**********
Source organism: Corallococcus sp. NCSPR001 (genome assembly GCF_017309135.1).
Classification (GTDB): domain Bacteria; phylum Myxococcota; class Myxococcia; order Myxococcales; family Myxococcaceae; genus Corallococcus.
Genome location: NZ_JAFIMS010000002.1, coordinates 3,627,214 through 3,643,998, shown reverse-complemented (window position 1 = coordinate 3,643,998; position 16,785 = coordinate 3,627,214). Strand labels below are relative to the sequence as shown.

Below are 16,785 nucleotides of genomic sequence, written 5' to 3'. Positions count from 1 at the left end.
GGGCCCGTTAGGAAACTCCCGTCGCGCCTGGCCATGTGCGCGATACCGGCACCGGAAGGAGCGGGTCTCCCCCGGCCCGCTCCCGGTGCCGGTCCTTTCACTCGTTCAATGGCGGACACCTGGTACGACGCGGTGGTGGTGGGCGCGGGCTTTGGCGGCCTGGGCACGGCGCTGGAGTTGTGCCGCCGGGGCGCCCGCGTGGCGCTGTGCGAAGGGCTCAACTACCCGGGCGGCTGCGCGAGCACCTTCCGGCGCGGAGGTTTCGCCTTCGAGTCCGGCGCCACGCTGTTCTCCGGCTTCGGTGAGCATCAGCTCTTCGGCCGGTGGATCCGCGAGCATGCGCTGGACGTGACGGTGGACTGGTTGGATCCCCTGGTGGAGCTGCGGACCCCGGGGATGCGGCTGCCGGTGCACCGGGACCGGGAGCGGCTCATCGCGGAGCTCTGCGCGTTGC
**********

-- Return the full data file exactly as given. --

Source organism: Corallococcus sp. NCSPR001 (genome assembly GCF_017309135.1).
Classification (GTDB): domain Bacteria; phylum Myxococcota; class Myxococcia; order Myxococcales; family Myxococcaceae; genus Corallococcus.
Genome location: NZ_JAFIMS010000002.1, coordinates 3,627,214 through 3,643,998, shown reverse-complemented (window position 1 = coordinate 3,643,998; position 16,785 = coordinate 3,627,214). Strand labels below are relative to the sequence as shown.

Below are 16,785 nucleotides of genomic sequence, written 5' to 3'. Positions count from 1 at the left end.
GGGCCCGTTAGGAAACTCCCGTCGCGCCTGGCCATGTGCGCGATACCGGCACCGGAAGGAGCGGGTCTCCCCCGGCCCGCTCCCGGTGCCGGTCCTTTCACTCGTTCAATGGCGGACACCTGGTACGACGCGGTGGTGGTGGGCGCGGGCTTTGGCGGCCTGGGCACGGCGCTGGAGTTGTGCCGCCGGGGCGCCCGCGTGGCGCTGTGCGAAGGGCTCAACTACCCGGGCGGCTGCGCGAGCACCTTCCGGCGCGGAGGTTTCGCCTTCGAGTCCGGCGCCACGCTGTTCTCCGGCTTCGGTGAGCATCAGCTCTTCGGCCGGTGGATCCGCGAGCATGCGCTGGACGTGACGGTGGACTGGTTGGATCCCCTGGTGGAGCTGCGGACCCCGGGGATGCGGCTGCCGGTGCACCGGGACCGGGAGCGGCTCATCGCGGAGCTCTGCGCGTTGC